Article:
The adult cervical disc has a crescentic shape anteriorly, with the apex of the crescent at the uncovertebral joints on each side. The posterior annulus has multiple vertical fissures allowing for a very degenerative appearance during discography and on gross examination. In addition, the nucleus of the cervical disc tends to be poorly centralized when compared with the lumbar disc. In the lumbar disc, the nucleus tends to be well localized in the center of the disc, and the posterior annulus tends to remain relatively intact when compared with the cervical disc. Annular fissures in the lumbar disc tend to be circumferential and/or radial in nature.

Sport-Specific Biomechanics

Biomechanics is the study of the changes in the anatomic structures occurring during body movements. The movements of the cervical spine include flexion and extension in the sagittal plane, lateral flexion in the coronal plane, and rotation in the horizontal plane. Lateral flexion and rotation occur as coupled movements. Other movements of the cervical spine include protrusion (ie, the head is moved as far forward as possible with the neck outstretched and maintaining forward-facing position) and retraction (ie, the head is moved as far backward as possible and maintaining a forward-facing position).

Fifty percent of rotation of the cervical spine occurs in the upper cervical complex with the atlas rotating ipsilaterally around the odontoid. Protrusion causes upper cervical spine extension and lower cervical spine flexion, whereas retraction causes upper cervical spine flexion and lower cervical spine extension. At the occiput-C1 and C1-2 levels, ROM is greater with the protruded and retracted position than with full-length flexion and full-length extension positions.[16] See the image below.

Three-dimensional computed tomography scan of C1. Three-dimensional computed tomography scan of C1.

The annular fibers are made up of collagenous lamellae with alternating directions of inclination oriented 35° from the horizontal. The annulus is more susceptible to injury with rotation and translation movements due to resistance offered only by the lamella oriented in the direction of movement. In the cervical spine, as in the lumbar spine, the intervertebral disc dissipates the transmission of compressive loads throughout the ROM by slowing the rate at which these forces are transmitted through the spine. By diverting the load via temporarily stretching the annular fibers, the disc protects the vertebra from taking the entire load at once.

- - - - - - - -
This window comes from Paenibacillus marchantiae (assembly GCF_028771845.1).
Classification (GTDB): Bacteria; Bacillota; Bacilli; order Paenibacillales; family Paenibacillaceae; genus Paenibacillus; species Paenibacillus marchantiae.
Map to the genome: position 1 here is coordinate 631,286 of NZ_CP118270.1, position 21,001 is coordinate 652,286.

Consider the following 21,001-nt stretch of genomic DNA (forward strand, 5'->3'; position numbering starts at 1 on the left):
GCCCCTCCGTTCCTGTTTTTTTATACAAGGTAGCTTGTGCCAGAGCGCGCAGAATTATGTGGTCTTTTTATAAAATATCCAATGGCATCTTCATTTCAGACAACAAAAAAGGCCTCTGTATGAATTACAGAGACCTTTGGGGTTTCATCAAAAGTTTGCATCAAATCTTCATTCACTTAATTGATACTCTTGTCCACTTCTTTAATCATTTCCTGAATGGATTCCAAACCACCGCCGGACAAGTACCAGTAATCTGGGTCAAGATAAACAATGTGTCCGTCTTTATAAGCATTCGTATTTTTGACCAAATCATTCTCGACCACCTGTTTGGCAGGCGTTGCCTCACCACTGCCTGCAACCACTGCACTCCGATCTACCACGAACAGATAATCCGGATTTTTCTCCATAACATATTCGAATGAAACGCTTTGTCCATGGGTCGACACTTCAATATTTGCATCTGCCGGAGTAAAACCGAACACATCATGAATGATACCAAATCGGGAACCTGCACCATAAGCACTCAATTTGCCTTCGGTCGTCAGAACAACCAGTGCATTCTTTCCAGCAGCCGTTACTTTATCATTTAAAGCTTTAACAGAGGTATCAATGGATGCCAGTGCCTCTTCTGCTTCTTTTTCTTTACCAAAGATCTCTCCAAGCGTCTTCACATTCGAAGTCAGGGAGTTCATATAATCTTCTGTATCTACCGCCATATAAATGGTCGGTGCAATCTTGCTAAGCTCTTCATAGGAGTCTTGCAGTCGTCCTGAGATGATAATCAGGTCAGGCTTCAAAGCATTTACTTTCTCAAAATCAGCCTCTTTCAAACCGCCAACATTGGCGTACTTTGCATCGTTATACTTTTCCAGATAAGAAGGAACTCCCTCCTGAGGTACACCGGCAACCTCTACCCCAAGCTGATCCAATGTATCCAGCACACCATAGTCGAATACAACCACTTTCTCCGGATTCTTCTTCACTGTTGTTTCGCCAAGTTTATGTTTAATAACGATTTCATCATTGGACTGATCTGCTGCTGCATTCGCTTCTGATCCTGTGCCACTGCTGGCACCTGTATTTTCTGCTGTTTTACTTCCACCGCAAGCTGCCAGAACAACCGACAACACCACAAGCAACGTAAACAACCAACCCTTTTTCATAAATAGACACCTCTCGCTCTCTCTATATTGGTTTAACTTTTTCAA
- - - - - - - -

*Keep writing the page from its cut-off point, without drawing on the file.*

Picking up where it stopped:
In asymmetric loading, the nucleus pulposus migrates toward the area with less load. Thus, in flexion movements of the cervical spine, anterior offset loading of the intervertebral disc occurs, in which the nucleus pulposus moves posteriorly and the posterior annular wall is stretched. In addition, the cervical lordosis reduces, the vertebral canal lengthens, and the intervertebral foramina open.[2]

In extension movements of the cervical spine, posterior offset loading of the intervertebral disc occurs, in which the nucleus moves anteriorly and the anterior annular wall is stretched. Shortening of the vertebral canal and closing of the intervertebral foramen also occur.[2] In lateral flexion and rotation (coupling movement) of the cervical spine, there is offset loading of the intervertebral disc on the side of flexion and rotation, with nuclear material moving to the opposite side (site of the convexity), and the posterolateral annular wall is stretched.[2]

The intervertebral foramina house the exiting cervical nerves. The largest cervical spine foramen is at the C2-3 level, and the smallest foramen is at the C6-7 level.[17] The cervical foramina become very dynamic during cervical spine ROM. The intervertebral foramina enlarge with flexion and decrease with extension. In rotation, the ipsilateral side becomes smaller, and the contralateral side enlarges. The extreme changes of the foramina occur with coupled movements (ie, flexion-rotation and extension-rotation-lateral flexion).[18]